This is linked to prohibitive cost of fuelling, management and maintenance of larger aircraft. In this category are big jets configured for General Aviation such as Boeing 740/777, Boeing 767, Boeing 787, Airbus A330/340/380, MD-11 and MD-11ER. This is why operators should choose the aircraft that best suits their business plan as choice of decrepit and wrong aircraft-type for flight operations could be greatest undoing of an airline.”
“For a fact, global airline industry is one of the most competitive industries. Therefore, to effective tap into its huge market opportunity, cooperative behaviour and alliances among airlines became inevitable as it is prevalent in other climes. In actual fact, the first large alliance began in 1989 with large-scale code sharing between Northwest Airlines and KLM. As of now, there are three (3) global airline alliances operating in the air travel industry, namely: Star Alliance, SkyTeam, and Oneworld. Members of SkyTeam are Air France-KLM, Delta Virgin Atlantic; Under Oneworld we have American Airlines, British Airways and Iberia; and under Star Alliance, which is world’s largest global airline alliance, we have United Airlines, Air Canada and Lufthansa.
The airline industry in Nigeria, which contributed over $1.7 billion as well as supports over 240,000 jobs directly and indirectly, transformed to a more competitive market following its deregulation for a couple of decades ago. Taking a cue from legendary global alliances, sometime in 2022, there was also a revolutionary initiative in the industry when about six of our operators signed a pact tagged the ‘Spring Alliance’ to mutually support one another’s operations and improve service delivery for the mutual benefit of the passengers and the airlines alike.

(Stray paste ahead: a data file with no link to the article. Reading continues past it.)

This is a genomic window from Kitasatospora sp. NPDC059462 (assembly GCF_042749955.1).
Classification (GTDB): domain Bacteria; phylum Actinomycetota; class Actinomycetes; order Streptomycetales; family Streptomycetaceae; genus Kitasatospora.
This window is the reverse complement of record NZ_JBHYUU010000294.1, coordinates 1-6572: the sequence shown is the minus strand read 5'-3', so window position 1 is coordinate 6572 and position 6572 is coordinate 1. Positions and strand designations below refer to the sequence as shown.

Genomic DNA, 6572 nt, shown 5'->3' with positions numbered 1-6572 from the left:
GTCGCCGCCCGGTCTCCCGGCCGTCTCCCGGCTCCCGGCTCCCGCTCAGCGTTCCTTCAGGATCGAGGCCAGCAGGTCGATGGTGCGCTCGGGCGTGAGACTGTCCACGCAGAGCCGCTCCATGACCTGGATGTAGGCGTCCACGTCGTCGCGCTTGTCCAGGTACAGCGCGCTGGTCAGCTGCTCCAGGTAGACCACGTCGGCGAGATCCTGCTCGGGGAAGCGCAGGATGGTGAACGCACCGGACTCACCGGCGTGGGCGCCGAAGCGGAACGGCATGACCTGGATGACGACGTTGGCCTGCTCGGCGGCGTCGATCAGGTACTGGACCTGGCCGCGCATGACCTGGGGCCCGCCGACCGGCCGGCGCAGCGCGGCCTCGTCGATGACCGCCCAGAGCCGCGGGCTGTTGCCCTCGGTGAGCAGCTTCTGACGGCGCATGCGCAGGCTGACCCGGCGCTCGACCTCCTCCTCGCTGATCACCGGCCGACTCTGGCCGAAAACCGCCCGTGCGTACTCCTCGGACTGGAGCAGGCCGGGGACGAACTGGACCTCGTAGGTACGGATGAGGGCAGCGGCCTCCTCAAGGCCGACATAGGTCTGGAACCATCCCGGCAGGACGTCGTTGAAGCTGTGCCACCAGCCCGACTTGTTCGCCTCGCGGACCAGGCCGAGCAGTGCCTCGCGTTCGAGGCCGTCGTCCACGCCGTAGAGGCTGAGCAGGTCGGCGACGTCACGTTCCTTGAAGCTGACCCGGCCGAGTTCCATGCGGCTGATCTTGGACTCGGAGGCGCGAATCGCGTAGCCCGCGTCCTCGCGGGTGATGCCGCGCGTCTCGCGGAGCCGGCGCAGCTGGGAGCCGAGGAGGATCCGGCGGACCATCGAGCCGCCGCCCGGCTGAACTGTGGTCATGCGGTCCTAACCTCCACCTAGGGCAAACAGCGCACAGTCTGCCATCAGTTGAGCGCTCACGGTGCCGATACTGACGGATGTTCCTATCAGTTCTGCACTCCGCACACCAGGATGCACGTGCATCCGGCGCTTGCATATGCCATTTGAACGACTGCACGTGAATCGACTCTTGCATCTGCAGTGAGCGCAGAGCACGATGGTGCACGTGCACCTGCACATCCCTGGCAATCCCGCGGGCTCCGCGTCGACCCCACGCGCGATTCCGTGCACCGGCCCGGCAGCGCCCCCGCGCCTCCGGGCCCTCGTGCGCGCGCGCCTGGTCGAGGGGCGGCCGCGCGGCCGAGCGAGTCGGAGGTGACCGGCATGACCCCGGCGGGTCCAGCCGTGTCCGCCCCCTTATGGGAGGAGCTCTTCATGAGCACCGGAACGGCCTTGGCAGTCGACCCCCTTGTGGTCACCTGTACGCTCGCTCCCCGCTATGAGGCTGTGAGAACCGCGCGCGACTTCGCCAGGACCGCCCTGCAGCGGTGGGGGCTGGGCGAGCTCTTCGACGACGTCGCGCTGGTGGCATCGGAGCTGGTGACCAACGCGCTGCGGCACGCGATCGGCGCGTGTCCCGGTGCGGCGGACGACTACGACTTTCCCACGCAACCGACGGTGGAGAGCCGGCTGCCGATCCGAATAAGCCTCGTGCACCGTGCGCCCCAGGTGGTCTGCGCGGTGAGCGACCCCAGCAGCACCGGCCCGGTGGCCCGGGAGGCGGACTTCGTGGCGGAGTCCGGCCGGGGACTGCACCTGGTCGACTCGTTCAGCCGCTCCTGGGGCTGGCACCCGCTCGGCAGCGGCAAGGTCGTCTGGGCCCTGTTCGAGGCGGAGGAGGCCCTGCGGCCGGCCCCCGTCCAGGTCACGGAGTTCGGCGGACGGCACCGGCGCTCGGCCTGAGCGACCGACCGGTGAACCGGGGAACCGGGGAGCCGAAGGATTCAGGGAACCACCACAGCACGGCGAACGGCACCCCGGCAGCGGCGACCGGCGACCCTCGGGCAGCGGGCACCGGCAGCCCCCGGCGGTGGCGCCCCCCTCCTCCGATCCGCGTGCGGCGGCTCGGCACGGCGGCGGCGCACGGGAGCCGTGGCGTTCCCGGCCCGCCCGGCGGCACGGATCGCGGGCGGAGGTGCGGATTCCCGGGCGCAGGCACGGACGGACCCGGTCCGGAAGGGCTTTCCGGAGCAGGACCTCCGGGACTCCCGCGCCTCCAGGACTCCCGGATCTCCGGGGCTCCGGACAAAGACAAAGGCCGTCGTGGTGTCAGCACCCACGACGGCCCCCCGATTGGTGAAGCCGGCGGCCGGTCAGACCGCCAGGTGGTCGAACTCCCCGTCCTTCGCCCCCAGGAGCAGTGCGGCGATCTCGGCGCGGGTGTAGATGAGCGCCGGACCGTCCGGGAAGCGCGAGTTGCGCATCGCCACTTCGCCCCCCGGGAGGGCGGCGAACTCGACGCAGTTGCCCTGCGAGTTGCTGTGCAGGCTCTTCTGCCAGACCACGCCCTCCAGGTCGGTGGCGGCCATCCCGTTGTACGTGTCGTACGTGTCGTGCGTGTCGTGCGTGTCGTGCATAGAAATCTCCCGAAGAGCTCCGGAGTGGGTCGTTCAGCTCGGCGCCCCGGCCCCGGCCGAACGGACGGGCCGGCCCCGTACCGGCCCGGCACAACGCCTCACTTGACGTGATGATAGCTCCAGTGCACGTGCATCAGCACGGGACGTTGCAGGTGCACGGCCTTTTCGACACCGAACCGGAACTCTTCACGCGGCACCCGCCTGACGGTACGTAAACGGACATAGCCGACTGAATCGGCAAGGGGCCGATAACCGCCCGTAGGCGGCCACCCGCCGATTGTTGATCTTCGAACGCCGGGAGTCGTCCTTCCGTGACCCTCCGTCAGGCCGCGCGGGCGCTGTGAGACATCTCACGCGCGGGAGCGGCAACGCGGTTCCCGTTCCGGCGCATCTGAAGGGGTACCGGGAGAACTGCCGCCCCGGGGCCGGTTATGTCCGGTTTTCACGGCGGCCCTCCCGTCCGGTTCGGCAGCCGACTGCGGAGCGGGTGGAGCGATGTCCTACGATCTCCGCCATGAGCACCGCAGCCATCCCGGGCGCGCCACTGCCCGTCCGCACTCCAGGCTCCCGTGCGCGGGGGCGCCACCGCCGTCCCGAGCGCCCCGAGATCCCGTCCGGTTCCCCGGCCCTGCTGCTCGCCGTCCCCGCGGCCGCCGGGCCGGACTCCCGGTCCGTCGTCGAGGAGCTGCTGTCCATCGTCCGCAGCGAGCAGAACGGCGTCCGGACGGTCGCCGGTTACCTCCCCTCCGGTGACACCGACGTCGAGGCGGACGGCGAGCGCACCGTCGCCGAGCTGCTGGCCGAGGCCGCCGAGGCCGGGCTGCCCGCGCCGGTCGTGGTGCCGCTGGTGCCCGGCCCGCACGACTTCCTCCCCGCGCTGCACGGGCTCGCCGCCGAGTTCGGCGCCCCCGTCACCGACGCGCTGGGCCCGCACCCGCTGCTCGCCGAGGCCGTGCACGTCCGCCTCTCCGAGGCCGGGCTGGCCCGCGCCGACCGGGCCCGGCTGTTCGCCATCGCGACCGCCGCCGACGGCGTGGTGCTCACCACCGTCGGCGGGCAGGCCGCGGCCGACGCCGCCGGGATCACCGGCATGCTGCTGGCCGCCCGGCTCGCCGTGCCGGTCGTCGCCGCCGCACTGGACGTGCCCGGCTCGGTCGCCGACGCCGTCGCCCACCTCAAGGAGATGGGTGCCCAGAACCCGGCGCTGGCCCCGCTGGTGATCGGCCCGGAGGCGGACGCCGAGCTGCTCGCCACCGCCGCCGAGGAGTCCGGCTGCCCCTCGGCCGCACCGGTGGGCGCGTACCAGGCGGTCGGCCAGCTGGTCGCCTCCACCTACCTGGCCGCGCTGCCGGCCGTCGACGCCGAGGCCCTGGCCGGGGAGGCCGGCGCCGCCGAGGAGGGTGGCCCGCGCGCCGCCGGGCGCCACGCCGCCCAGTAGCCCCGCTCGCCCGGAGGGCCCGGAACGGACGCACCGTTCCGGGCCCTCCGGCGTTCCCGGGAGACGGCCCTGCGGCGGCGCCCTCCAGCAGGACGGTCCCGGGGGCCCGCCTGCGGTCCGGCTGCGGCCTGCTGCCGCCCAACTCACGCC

Even though the ‘Spring Alliance’ was Nigerian initiative, there is window for other like-minded airlines around the world to key into the scheme. Efficiency is the barometer for success in the industry as airlines’ On-Time-Performance (OTP) is an indispensable condition. Without any iota of doubt, such landmark passenger-centric initiative will bring about sustainability and stability of airlines operations in terms of connectivity, low capacity and enhancement of seamless facilitation, thereby preventing flight delays and cancellations. Even though the phenomenon of delays is global, we are poised to minimize the number of delays to the simplest minimum.
Synergy, collaboration, cooperation or merger is the rule of the game. I want to encourage Nigerian airlines to avoid I-want-to-do-it-alone as reflected in their lone-wolf operational tactic. While I want to appreciate our operators for a job well done in terms of the spirit and the impact, we urge airlines to partner with their willing foreign counterparts through code sharing in developing Nigeria’s aviation industry. I remember that at a phase, Air France interlined with Aero Contractors. By nature and approach, we should manifestly embrace collaboration and exhibit sustained commitment lest average Nigerian carriers become ever more fragmented and less competitive with mere individual identities,” he explained.
He continued: “The cynics have once expressed views that growth in the aviation sector could only double after 15 years but the reverse in the case. Rather, we are seeing steady growth in the domestic sector with more airlines processing their Air Operator Certificates (AOCs) and the rate of connections among cities increasing. We are witnessing Nigerian airlines embarking on aggressive, but strategic expansion in regional connectivity and route strength as well.”

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Albinus Chiedu

Albinus Chiedu is a journalist, aviation media consultant, events management professional, and author. He has practiced journalism since 2000.